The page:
A form of secondary ovarian insufficiency (SOI) due to adrenal hypoandrogenism as new infertility diagnosis

Endocrine. 2021 Apr;72(1):260-267. doi: 10.1007/s12020-020-02512-0. Epub 2020 Oct 2.

Abstract

Background: Mediated via the androgen receptor on granulosa cells, models of small growing follicle stages demonstrate dependence on testosterone. Androgen deficiency reduces ovarian response to follicle stimulation hormone (FSH), granulosa cell mass and estradiol (E2) production falls and FSH, therefore, rises. Though potentially of adrenal and/or ovarian origin, androgen deficiency in association with female infertility is almost universally primarily of adrenal origin, raising the possibility that women with presumptive diagnosis of primary ovarian insufficiency (POI), also called primary ovarian failure (POF) may actually suffer from secondary ovarian insufficiency (SOI) due to adrenal hypoandrogenism that leads to follicular arrest at small-growing follicle stages.

Methods: This retrospective cohort study was performed in a private, academically affiliated infertility center in New York City. We searched the center's anonymized electronic research data bank for consecutive patients who presented with a diagnosis of POI, defined by age <41 year, FSH > 40.0 mIU/mL, amenorrhea for at least 6 month, and low testosterone (T), defined as total T (TT) in the lowest age-specific quartile of normal range. This study did not include patients with oophoritis. Since dehydroepiandrosterone sulfate (DHEAS) is the only androgen almost exclusively produce by adrenals, adrenal hypoandrogenism was defined by DHEAS < 100ug/dL. Thirteen of 78 presumed POI women (16.67%) qualified and represented the original study population. POI patients are usually treated with third-party egg donation; 6/13, however, rejected egg donation for personal or religious reasons and insisted on undergoing at least one last IVF cycle attempt (final study population). In preparation, they were supplemented with DHEA 25 mg TID and CoQ10 333 mg TID for at least 6 weeks prior to ovarian stimulation for IVF with FSH and human menopausal gonadotropins (hMG). Since POI patients are expected to be resistant to ovarian stimulation, primary outcome for the study was ovarian response, while secondary outcome was pregnancy/delivery.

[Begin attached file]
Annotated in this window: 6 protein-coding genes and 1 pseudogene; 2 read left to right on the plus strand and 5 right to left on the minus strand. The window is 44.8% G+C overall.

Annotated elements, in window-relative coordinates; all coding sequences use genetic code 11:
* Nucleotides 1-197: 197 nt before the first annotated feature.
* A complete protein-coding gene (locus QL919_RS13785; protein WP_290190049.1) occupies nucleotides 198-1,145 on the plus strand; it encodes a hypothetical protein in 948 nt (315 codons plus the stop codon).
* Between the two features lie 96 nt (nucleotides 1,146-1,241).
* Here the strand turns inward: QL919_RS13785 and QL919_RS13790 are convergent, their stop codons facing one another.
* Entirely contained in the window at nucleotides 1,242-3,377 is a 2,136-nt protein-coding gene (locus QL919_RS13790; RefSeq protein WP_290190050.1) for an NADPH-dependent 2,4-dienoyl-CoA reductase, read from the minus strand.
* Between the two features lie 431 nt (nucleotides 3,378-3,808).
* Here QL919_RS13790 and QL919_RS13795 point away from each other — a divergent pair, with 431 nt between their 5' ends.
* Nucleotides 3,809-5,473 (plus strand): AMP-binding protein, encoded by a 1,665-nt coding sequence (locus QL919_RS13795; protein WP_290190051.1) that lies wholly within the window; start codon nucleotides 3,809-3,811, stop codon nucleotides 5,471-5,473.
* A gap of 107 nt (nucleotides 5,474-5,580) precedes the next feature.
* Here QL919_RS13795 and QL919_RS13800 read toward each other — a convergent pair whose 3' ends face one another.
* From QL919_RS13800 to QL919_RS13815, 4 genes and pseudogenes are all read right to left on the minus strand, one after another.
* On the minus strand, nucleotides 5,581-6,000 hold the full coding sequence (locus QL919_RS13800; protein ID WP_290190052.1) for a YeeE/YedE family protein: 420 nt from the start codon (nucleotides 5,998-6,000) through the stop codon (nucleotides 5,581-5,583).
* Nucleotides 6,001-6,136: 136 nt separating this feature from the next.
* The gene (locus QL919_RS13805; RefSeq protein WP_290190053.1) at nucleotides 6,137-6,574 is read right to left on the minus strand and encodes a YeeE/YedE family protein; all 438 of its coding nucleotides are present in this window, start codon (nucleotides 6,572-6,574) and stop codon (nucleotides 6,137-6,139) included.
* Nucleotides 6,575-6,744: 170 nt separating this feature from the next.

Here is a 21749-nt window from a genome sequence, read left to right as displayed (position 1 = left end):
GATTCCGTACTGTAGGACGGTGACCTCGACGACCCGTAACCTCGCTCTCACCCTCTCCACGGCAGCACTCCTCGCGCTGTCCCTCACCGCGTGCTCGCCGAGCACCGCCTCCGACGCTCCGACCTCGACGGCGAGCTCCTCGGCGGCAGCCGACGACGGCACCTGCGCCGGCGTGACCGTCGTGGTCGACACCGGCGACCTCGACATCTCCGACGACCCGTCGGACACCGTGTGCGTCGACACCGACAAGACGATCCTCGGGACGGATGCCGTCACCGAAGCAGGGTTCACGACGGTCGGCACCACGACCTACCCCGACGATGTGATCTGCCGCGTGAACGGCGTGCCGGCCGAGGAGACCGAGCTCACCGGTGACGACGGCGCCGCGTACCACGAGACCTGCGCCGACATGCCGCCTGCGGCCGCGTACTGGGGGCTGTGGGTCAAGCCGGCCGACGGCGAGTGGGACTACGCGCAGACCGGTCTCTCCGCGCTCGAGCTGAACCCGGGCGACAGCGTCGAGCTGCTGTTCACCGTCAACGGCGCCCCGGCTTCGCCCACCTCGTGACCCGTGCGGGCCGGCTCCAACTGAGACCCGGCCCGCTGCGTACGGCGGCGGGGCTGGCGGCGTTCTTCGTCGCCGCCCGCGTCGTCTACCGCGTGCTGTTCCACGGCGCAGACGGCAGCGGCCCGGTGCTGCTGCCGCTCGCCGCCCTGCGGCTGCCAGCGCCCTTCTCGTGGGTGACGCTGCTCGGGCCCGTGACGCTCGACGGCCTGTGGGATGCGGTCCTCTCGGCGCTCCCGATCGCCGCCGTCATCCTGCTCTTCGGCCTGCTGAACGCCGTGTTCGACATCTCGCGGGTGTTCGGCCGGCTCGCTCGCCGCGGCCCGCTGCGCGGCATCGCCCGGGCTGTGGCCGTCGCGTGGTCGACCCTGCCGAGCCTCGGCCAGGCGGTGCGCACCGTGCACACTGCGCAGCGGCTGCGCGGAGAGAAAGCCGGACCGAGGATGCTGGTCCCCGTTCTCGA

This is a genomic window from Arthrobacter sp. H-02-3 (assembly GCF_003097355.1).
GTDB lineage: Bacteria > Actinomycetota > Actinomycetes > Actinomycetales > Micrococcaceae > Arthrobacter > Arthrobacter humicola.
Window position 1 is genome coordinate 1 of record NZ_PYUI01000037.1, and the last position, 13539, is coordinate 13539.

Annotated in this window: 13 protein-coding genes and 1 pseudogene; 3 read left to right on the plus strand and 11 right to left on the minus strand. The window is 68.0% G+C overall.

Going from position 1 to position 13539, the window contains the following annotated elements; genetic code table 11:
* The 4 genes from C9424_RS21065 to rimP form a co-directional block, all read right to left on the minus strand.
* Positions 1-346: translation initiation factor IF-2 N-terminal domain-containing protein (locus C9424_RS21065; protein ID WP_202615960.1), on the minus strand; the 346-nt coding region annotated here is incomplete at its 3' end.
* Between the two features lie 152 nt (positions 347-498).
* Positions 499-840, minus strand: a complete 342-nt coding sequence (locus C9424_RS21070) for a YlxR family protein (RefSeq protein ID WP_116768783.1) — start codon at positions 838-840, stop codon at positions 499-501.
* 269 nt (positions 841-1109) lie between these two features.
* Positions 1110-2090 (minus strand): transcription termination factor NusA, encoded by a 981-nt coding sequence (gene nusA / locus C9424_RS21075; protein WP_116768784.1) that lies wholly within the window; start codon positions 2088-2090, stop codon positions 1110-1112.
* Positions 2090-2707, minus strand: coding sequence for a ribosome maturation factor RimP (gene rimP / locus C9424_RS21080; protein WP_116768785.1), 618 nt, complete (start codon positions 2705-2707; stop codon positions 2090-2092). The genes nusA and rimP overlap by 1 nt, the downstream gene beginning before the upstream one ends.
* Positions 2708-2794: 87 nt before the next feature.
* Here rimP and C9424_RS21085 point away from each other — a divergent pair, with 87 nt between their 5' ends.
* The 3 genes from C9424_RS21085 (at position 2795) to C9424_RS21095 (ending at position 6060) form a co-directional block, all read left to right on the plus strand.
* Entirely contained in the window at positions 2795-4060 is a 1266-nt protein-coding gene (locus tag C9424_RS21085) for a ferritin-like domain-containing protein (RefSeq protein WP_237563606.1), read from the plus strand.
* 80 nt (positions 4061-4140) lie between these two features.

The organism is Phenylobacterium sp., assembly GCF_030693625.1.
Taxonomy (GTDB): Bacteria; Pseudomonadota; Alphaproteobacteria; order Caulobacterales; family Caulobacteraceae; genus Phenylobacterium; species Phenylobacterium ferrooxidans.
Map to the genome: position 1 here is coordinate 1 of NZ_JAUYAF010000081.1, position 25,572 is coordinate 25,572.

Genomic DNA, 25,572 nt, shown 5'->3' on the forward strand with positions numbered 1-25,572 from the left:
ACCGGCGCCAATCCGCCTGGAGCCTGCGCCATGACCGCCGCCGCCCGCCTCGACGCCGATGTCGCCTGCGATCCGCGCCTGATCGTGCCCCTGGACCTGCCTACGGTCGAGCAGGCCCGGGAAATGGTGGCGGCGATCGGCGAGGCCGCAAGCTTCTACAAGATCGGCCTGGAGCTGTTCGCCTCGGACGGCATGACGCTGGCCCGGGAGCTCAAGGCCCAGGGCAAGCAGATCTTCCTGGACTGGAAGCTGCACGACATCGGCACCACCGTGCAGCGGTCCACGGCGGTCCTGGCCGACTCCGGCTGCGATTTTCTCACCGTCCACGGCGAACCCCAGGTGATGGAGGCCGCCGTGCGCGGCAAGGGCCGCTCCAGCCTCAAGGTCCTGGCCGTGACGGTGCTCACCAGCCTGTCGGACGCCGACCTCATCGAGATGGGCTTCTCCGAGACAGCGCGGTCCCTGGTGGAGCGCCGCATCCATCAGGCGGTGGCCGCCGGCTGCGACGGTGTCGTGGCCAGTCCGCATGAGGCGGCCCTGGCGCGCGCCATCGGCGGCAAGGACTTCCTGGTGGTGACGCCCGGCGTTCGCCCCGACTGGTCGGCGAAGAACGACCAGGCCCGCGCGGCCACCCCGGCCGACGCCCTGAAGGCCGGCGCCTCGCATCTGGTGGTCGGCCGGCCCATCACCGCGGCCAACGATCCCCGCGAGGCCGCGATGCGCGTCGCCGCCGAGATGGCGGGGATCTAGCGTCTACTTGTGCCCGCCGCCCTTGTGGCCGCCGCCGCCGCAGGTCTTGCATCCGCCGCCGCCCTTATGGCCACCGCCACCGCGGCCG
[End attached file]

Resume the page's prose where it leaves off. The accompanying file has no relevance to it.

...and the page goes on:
Results: Though POI/POF patients usually are completely unresponsive to ovarian stimulation, to our surprise, 5/6 (83.3%) patients demonstrated an objective follicle response. In addition, 2/6 (33.3%) conceived spontaneously between IVF cycles, while on DHEA and CoQ10 supplementation and delivered healthy offspring. One of those is currently in treatment for a second child.

Conclusions: This preliminary report suggests that a surprising portion of young women below age 41, tagged with a diagnosis of POI/POF, due to adrenal hypoandrogenism actually suffer from a form of SOI, at least in some cases amenable to treatment by androgen supplementation. Since true POI/POF usually requires third-party egg donation, correct differentiation between POI and SOI in such women appears of great importance and may warrant a trial stimulation after androgen pre-supplementation for at least 6 weeks.

Publication types

  • Research Support, Non-U.S. Gov't

MeSH terms

  • Adult
  • Child
  • Female
  • Follicle Stimulating Hormone
  • Humans
  • Infertility, Female* / diagnosis
  • Infertility, Female* / etiology
  • New York City
  • Ovulation Induction
  • Pregnancy
  • Primary Ovarian Insufficiency* / complications
  • Primary Ovarian Insufficiency* / diagnosis
  • Retrospective Studies

Substances

  • Follicle Stimulating Hormone